Part 4: From Historical to Modern Godspousery
In historical times, some of the humans who married entities such as mountain giants were said to derive magical assistance and other benefits from the relationship. The humans were considered magic users, equivalent to shamans or witches, rather than priests, since priesthood in Iceland and other heathen nations was a social position embedded in social constructs of rank, wealth, and property, rather than a purely god-related devotional life. The hero who marries the maiden in heathen mythology is undergoing an initiation, but afterwards he may not be considered a magic user, but rather a better hero, suitable to become a king.
In modern times, some godspice consider themselves priestesses, either as godspice or in addition to being godspice. Some godspice already had a devotional relationship which may have included priesthood before becoming godspice. Many godspice are temple keepers, but only a few of these temples are open to the public. Most such temples are private chapel spaces within the home, for family and kindred only. The types of priesthood godspice practice today may or may not include the same type of community-oriented priesthood practiced in historical heathen times.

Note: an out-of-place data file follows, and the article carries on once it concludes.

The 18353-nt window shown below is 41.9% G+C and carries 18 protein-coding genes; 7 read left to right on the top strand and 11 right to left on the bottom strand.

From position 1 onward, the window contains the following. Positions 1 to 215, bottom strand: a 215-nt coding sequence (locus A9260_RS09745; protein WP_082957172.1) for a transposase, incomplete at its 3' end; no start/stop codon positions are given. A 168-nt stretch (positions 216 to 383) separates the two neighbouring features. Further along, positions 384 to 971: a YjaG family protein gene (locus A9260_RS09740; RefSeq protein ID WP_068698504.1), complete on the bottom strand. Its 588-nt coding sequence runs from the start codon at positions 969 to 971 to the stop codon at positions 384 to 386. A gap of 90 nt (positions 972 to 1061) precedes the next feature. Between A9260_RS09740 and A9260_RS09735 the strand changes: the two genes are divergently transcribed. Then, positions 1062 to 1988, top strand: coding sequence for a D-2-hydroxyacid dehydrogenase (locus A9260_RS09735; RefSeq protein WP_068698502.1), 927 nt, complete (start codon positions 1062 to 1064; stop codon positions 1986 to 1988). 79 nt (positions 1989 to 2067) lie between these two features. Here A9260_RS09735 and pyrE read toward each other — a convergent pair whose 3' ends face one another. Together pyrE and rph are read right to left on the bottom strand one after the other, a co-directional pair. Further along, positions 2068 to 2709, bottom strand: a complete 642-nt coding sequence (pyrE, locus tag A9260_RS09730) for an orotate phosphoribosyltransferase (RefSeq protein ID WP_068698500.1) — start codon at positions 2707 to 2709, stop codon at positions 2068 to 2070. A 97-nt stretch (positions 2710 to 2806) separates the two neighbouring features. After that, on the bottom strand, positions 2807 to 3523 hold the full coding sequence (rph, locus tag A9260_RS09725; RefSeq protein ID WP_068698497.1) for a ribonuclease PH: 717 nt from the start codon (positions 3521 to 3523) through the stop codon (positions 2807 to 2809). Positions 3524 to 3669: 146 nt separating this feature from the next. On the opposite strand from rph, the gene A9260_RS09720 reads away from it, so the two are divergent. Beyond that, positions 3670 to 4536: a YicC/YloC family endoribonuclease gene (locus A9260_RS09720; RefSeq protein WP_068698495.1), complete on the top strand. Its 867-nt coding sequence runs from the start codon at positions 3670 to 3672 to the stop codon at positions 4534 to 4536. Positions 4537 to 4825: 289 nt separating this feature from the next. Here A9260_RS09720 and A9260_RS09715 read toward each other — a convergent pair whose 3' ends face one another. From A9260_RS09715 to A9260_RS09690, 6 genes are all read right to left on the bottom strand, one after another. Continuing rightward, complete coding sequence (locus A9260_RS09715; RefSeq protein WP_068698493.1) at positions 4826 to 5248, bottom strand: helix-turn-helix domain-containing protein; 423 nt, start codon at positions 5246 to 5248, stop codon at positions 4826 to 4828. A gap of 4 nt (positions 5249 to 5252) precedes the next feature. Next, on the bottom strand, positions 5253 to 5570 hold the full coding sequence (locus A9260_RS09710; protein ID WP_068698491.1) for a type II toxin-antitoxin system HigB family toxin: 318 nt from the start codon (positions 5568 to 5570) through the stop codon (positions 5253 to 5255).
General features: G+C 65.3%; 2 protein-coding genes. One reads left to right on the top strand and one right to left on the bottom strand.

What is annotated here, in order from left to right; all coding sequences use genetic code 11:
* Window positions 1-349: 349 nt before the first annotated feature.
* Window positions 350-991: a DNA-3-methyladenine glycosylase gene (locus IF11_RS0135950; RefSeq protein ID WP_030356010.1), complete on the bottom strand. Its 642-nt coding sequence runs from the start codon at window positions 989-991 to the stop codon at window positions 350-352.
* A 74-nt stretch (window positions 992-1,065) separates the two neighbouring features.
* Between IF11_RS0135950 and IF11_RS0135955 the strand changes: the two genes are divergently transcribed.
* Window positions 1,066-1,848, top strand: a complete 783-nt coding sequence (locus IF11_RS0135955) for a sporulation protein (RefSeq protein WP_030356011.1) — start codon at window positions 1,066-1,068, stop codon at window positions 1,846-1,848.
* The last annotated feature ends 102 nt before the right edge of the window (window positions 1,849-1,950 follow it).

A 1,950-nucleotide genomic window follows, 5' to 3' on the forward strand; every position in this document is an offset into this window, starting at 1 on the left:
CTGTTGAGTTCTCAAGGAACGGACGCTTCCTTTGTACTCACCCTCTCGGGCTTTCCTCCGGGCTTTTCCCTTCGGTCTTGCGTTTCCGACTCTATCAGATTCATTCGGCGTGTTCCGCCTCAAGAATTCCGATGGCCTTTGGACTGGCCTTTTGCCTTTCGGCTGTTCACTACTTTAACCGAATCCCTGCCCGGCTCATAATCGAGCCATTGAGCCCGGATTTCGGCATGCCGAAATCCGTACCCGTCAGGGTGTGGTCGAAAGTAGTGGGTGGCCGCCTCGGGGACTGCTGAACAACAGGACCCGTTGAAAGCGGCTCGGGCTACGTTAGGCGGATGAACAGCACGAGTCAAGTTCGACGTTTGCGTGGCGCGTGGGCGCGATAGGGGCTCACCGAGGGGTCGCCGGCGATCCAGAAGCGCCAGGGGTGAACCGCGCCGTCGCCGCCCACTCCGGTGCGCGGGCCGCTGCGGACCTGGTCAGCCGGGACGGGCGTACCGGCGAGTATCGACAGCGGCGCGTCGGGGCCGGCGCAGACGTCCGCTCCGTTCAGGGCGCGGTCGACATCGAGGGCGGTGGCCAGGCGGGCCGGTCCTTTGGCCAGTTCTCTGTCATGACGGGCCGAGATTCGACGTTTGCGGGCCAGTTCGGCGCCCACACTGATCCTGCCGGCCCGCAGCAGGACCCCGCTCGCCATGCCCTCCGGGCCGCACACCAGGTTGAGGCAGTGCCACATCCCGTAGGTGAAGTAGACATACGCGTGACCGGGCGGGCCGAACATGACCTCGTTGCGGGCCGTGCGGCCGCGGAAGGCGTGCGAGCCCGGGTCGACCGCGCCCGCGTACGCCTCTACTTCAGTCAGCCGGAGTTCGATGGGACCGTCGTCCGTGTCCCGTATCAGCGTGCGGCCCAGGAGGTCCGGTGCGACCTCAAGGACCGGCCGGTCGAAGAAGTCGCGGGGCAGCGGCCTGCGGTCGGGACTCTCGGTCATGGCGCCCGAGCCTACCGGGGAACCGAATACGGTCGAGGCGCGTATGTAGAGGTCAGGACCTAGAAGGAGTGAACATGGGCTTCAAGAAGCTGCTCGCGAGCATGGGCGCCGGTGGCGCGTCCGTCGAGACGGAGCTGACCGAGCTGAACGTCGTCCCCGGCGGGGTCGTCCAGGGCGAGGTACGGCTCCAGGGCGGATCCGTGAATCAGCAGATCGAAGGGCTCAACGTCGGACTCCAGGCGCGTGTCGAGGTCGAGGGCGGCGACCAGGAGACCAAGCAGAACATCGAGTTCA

Shirl Sazinsky’s paper, “His Name Means Ecstasy: Exploring Sacred Marriage in Northern European Traditions,” explores the theme of the meeting with the mead-woman, drinking the sacred mead, and then going on to a marriage to a god or other otherworldly being. It summarizes the lore presented at greater length in Kvilhaug’s book and also describes the subjective experience of godspousery as a union with the divine. Her article brings the historical foundations forward to the modern day and shows us the mystery from the inside, through the eyes of a modern initiate.
To be clear, not everyone who meets the mead-woman and drinks her brew also becomes a godspouse. Some go on other paths. Just like in historical times, many who have a vision of drinking the sacred mead are on a hero’s path, in which the mead-woman’s gift helps them advance spiritually and also helps them in their worldly life. An example of this is John Mainer’s poem “To the Dregs,” which describes a vision of drinking the sacred mead which leads to an improvement in the poet’s life, but not to a marriage with a spirit being.
[Written by Erin Lale.]